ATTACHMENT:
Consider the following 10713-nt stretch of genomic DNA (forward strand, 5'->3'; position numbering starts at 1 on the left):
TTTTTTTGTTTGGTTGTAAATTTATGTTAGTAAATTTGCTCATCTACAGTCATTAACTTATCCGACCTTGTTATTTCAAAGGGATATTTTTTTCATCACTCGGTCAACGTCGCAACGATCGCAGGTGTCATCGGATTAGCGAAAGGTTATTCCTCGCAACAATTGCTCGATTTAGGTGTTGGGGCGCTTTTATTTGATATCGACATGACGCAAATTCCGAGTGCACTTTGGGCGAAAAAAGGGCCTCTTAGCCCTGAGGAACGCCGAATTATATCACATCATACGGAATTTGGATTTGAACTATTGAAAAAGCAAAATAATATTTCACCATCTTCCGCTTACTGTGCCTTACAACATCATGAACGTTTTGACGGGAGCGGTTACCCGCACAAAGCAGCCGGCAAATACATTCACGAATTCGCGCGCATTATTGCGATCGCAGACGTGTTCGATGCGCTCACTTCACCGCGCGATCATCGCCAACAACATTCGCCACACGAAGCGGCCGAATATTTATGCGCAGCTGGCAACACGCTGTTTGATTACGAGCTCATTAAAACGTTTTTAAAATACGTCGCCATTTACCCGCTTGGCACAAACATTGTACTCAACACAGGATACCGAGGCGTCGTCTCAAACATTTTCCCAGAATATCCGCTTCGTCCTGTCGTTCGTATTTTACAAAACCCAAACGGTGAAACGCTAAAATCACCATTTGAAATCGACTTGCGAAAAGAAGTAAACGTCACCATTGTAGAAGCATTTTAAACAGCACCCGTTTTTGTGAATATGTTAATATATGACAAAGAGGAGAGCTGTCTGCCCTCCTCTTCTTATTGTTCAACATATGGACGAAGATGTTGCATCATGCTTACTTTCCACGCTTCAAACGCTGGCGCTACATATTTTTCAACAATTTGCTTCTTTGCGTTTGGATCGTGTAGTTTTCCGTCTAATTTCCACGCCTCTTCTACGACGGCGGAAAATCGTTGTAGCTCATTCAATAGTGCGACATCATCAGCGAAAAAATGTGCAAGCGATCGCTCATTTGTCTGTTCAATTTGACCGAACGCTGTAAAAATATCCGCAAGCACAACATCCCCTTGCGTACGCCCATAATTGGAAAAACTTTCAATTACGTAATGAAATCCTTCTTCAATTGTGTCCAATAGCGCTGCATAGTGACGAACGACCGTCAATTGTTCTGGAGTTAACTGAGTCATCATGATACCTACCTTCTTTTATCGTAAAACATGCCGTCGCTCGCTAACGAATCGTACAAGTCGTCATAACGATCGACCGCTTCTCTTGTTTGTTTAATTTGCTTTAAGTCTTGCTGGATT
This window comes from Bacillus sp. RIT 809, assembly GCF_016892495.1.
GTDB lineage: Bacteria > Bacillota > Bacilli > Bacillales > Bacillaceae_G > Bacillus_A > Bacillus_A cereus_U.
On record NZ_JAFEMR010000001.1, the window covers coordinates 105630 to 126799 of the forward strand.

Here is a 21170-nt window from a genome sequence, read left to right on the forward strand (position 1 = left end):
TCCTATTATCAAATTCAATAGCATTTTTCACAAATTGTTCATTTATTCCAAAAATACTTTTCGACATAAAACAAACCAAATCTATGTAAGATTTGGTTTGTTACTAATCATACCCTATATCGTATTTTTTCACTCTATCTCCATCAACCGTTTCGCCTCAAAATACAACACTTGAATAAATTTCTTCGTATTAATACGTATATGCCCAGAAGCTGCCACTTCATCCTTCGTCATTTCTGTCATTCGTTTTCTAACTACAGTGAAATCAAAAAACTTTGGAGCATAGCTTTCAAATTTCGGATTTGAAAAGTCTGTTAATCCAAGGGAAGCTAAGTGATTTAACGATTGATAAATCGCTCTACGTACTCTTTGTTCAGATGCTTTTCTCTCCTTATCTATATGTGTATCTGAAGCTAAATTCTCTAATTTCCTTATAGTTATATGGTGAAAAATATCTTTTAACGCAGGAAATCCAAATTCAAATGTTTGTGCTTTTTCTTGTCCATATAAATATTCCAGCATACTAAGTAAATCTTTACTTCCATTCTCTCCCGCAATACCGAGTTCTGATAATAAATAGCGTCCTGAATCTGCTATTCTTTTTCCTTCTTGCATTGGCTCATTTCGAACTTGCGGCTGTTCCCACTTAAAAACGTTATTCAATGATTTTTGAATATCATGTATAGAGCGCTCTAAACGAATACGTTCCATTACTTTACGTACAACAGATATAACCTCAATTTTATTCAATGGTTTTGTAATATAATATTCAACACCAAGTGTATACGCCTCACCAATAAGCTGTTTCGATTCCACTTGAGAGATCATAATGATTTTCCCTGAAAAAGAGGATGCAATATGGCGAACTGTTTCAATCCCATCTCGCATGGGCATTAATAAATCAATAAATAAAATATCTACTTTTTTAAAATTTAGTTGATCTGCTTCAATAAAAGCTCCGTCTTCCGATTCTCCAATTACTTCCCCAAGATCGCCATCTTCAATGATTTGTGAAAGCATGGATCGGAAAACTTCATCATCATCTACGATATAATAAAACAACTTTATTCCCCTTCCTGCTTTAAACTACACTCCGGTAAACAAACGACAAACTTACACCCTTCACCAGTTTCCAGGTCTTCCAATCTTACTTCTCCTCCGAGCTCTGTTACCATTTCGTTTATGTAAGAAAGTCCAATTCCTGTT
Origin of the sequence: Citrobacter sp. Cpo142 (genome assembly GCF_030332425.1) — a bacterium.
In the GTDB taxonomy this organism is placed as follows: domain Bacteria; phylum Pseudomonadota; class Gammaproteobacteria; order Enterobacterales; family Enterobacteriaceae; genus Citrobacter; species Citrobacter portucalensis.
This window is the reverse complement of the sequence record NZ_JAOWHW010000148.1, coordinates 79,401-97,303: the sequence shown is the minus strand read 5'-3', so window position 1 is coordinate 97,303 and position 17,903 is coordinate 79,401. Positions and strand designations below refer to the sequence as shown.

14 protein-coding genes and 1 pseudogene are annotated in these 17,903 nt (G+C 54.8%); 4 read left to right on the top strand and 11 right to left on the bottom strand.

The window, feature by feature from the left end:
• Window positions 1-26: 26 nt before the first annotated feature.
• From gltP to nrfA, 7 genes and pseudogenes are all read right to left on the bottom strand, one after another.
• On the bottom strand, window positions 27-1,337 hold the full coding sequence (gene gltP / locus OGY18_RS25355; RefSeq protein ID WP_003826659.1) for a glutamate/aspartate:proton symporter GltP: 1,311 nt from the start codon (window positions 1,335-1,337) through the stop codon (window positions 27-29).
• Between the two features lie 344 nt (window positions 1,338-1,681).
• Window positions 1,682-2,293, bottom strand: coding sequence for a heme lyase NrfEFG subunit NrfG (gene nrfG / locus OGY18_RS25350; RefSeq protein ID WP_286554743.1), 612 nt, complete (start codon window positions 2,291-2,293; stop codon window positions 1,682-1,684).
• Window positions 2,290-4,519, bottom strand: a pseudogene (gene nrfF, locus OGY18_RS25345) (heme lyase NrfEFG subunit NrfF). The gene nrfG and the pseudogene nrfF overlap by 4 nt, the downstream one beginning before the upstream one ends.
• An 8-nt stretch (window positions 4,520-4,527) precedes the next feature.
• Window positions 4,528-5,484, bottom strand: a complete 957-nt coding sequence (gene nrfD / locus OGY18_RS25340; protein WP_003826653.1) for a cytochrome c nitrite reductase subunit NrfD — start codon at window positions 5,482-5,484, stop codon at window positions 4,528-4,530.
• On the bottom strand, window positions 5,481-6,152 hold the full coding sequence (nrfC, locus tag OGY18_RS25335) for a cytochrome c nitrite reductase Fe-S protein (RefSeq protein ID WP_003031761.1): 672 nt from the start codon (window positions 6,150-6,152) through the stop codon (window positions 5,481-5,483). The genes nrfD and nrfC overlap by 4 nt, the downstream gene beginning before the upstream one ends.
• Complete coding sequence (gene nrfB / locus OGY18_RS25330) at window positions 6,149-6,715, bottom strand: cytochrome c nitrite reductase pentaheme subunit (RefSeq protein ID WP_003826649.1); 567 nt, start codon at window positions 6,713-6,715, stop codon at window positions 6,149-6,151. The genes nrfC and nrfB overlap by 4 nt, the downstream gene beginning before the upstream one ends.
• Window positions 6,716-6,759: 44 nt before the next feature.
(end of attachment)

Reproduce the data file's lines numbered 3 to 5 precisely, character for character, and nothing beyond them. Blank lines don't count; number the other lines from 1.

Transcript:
This window comes from Bacillus sp. RIT 809, assembly GCF_016892495.1.
GTDB lineage: Bacteria > Bacillota > Bacilli > Bacillales > Bacillaceae_G > Bacillus_A > Bacillus_A cereus_U.
On record NZ_JAFEMR010000001.1, the window covers coordinates 105630 to 126799 of the forward strand.